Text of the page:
“It's about helping customers initiate the proper long-term plan to smooth out their earnings volatility,” says Steve.

During these conversations, Steve is constantly shocked by how underutilized risk management and futures are in the lumber industry. There are so many entities willing to take on risk when the solution to reduce or even remove that risk is available. While many people in lumber talk about futures, the number of them that are heavily involved in risk management is very low.

Another big thing Sherwood does is look at specific items to see if they are undervalued or overvalued based on both current market data and data from the past 30 years. Knowing this helps Steve advise customers on when it’s a good idea to bulk buy items that are at historically low prices or wait if possible on something that’s historically high. This analysis is “pretty instrumental in not only guiding our customers but certainly in guiding our inventory purchase decisions and how we run our own business as well,” explains Steve.

The Issue With Underutilizing Risk Management

There are several reasons why companies are underutilizing risk management. For instance, keeping with the status quo. They may have had a lot of ups and downs and volatility along the way, but in the end, they’ve made money so they don’t see a reason to change their process. Another reason is fear of dealing with the cash flow and margin implications that come with futures. The swings in cash flow can be pretty significant, which many companies shy away from.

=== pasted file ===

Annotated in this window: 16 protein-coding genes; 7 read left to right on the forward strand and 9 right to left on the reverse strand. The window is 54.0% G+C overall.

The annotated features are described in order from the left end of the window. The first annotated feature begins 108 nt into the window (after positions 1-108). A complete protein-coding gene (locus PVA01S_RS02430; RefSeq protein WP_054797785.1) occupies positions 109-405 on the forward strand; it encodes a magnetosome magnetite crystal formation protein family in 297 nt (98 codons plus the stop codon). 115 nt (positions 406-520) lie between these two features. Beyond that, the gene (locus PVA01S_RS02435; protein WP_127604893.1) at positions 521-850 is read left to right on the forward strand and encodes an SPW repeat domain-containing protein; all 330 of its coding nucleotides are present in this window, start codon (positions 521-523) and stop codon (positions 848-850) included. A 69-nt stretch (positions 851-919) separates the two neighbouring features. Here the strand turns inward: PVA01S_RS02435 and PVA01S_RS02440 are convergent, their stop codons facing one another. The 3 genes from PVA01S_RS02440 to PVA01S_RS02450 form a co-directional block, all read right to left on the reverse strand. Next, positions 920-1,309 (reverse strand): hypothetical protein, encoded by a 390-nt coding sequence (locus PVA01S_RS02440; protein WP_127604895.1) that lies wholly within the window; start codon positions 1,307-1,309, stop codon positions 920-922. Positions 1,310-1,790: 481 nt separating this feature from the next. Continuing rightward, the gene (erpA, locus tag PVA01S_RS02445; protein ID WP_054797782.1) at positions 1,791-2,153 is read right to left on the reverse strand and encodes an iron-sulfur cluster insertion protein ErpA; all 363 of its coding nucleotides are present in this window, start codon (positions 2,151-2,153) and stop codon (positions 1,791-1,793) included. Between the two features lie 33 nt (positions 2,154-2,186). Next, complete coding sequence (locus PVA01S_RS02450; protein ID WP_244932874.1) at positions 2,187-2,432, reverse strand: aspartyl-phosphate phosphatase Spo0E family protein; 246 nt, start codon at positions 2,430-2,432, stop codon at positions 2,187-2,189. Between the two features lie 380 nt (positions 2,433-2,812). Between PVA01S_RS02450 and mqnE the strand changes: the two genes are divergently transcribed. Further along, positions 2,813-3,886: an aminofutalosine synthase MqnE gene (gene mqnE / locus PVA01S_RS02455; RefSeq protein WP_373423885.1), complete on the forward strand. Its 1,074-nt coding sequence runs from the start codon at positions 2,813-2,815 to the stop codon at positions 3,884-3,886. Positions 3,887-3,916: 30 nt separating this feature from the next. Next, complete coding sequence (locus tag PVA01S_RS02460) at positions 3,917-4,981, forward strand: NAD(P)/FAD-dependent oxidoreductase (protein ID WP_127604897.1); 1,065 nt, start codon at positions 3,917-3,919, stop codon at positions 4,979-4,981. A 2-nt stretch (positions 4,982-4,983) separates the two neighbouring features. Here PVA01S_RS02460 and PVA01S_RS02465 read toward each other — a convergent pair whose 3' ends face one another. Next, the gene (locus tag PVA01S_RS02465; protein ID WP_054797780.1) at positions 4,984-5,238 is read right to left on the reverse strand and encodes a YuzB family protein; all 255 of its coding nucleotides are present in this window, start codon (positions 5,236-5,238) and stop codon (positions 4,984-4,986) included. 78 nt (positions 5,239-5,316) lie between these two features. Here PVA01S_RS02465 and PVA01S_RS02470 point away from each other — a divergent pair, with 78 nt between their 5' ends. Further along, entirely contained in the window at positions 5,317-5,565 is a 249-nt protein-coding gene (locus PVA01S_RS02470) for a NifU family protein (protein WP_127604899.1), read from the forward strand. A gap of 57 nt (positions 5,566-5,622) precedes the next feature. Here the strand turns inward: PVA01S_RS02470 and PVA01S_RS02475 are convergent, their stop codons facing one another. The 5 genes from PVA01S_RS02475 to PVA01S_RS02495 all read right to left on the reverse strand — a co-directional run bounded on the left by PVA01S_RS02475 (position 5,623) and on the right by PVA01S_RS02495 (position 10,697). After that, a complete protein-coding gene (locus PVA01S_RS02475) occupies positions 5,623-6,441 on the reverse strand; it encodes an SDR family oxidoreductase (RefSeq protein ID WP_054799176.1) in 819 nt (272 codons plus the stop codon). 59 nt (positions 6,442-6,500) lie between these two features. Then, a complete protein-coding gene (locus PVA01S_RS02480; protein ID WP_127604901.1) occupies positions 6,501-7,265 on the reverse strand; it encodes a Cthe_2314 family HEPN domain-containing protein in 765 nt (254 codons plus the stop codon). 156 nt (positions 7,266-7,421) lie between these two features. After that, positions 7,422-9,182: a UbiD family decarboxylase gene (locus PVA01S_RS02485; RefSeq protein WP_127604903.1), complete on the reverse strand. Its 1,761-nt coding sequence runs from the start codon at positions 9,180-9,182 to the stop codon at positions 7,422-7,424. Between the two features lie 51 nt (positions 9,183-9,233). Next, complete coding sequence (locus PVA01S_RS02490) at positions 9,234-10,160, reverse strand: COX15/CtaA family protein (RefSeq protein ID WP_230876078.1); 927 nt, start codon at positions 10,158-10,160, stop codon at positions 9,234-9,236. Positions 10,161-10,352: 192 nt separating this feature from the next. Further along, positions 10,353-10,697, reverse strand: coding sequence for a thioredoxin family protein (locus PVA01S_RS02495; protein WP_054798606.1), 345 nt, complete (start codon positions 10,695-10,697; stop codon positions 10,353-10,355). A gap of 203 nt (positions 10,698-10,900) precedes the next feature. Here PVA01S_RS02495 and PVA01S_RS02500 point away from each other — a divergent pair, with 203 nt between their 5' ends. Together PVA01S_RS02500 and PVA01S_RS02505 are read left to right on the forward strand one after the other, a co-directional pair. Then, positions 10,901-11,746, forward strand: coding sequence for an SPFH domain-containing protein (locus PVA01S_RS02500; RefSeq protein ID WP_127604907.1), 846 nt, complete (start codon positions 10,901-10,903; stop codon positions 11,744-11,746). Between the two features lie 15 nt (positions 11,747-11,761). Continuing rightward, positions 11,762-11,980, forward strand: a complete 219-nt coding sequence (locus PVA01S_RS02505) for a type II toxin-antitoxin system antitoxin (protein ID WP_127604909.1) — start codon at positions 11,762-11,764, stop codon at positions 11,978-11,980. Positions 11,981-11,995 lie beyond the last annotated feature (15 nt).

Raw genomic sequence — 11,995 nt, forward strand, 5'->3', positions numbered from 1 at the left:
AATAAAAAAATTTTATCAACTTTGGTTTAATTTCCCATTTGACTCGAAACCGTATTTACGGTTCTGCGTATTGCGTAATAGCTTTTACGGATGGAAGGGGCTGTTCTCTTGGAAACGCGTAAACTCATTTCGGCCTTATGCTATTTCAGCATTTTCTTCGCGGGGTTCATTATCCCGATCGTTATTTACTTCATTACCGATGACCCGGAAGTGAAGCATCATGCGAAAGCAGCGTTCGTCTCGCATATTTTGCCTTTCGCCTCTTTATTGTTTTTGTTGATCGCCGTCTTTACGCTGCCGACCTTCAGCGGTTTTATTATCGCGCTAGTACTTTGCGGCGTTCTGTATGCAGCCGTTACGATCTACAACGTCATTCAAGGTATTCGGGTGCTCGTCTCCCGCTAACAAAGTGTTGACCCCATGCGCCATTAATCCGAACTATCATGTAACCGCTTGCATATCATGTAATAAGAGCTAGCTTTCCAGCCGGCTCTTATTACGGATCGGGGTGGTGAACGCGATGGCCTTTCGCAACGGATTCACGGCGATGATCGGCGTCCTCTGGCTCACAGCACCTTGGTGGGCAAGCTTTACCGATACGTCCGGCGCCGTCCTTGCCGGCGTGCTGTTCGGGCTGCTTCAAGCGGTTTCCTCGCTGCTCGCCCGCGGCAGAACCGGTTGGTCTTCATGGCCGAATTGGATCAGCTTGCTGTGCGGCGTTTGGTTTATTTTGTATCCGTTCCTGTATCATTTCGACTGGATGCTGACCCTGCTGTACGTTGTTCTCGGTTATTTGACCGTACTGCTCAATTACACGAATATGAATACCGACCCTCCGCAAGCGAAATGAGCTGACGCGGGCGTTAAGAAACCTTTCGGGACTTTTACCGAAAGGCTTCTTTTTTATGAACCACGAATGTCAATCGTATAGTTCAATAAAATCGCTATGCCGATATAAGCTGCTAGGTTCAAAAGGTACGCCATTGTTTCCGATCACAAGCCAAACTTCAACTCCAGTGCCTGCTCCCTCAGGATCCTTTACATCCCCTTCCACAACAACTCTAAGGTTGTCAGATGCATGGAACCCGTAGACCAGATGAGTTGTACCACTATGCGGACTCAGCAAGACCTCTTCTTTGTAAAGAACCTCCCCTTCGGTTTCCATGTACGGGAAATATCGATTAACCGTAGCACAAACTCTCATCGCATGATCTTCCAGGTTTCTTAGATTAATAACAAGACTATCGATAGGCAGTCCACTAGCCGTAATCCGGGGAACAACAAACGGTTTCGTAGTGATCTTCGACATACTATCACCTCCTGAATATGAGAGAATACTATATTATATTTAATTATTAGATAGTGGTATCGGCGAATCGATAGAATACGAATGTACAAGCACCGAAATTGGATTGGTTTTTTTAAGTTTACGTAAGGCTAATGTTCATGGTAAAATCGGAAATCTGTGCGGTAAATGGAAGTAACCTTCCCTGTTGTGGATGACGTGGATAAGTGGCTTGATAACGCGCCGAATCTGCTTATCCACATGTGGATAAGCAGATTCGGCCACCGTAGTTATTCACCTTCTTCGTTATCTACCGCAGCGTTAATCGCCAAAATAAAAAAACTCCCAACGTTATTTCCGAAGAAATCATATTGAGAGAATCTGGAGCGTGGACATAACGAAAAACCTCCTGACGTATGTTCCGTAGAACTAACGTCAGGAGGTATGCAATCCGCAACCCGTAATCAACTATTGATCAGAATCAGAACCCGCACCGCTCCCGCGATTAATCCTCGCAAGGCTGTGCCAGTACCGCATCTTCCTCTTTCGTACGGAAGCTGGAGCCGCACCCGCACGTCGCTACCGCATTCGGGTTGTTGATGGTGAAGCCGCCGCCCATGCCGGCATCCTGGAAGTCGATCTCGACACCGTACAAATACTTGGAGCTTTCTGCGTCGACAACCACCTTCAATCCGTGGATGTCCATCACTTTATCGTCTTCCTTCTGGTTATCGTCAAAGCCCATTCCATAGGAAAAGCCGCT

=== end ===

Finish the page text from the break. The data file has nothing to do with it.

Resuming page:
However, the companies that Sherwood helps understand the benefits of risk management can see much more consistent returns rather than crazy, unpredictable ups and downs.

Predictions for the Building Materials Industry in 2023

Josh’s prediction for 2023 is that we’re going to see better returns than anyone originally thought at the end of 2022. There were a lot of doom and gloom predictions around a potential recession that doesn’t look as menacing now.

Steve agrees: “I think people could be surprised. It could be better than expected.”

At IBS 2023, held at the end of January, Beth heard the majority of people say that, while everyone is still naturally cautious, they all feel that the industry is doing fine. In essence, a consistent cadence of cautious optimism.

Josh agrees and mentions, “Business isn’t going to come as easy as it did the past two years. It’s going to be harder to conduct, but there’s plenty of business out there.”

Want Even More Insight?

Steve and Beth sum us up: It’s not like shooting fish in a barrel anymore, but it’s also not smoke and mirrors.

To learn more about lumber pricing and risk management, listen to the entire episode here. You can reach out to Josh at [email protected] and Steve at [email protected].